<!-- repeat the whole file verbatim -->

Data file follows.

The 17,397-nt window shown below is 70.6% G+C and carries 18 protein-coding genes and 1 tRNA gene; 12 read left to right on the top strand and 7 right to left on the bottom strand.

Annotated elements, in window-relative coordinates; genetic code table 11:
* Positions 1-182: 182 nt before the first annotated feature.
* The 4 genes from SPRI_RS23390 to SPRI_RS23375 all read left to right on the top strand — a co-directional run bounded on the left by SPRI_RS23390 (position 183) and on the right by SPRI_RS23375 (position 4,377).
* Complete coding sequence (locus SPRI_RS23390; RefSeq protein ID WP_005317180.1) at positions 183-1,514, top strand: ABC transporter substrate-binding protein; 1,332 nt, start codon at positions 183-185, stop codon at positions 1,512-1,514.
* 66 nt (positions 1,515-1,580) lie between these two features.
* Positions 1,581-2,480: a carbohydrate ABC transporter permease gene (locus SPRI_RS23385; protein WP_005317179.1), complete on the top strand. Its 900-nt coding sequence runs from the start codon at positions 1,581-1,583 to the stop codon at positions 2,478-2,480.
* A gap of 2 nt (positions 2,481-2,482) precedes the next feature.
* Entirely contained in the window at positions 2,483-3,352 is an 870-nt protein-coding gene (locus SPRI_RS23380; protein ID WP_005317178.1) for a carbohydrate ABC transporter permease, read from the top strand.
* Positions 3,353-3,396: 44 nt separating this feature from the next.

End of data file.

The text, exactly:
The 17,397-nt window shown below is 70.6% G+C and carries 18 protein-coding genes and 1 tRNA gene; 12 read left to right on the top strand and 7 right to left on the bottom strand.

Annotated elements, in window-relative coordinates; genetic code table 11:
* Positions 1-182: 182 nt before the first annotated feature.
* The 4 genes from SPRI_RS23390 to SPRI_RS23375 all read left to right on the top strand — a co-directional run bounded on the left by SPRI_RS23390 (position 183) and on the right by SPRI_RS23375 (position 4,377).
* Complete coding sequence (locus SPRI_RS23390; RefSeq protein ID WP_005317180.1) at positions 183-1,514, top strand: ABC transporter substrate-binding protein; 1,332 nt, start codon at positions 183-185, stop codon at positions 1,512-1,514.
* 66 nt (positions 1,515-1,580) lie between these two features.
* Positions 1,581-2,480: a carbohydrate ABC transporter permease gene (locus SPRI_RS23385; protein WP_005317179.1), complete on the top strand. Its 900-nt coding sequence runs from the start codon at positions 1,581-1,583 to the stop codon at positions 2,478-2,480.
* A gap of 2 nt (positions 2,481-2,482) precedes the next feature.
* Entirely contained in the window at positions 2,483-3,352 is an 870-nt protein-coding gene (locus SPRI_RS23380; protein ID WP_005317178.1) for a carbohydrate ABC transporter permease, read from the top strand.
* Positions 3,353-3,396: 44 nt separating this feature from the next.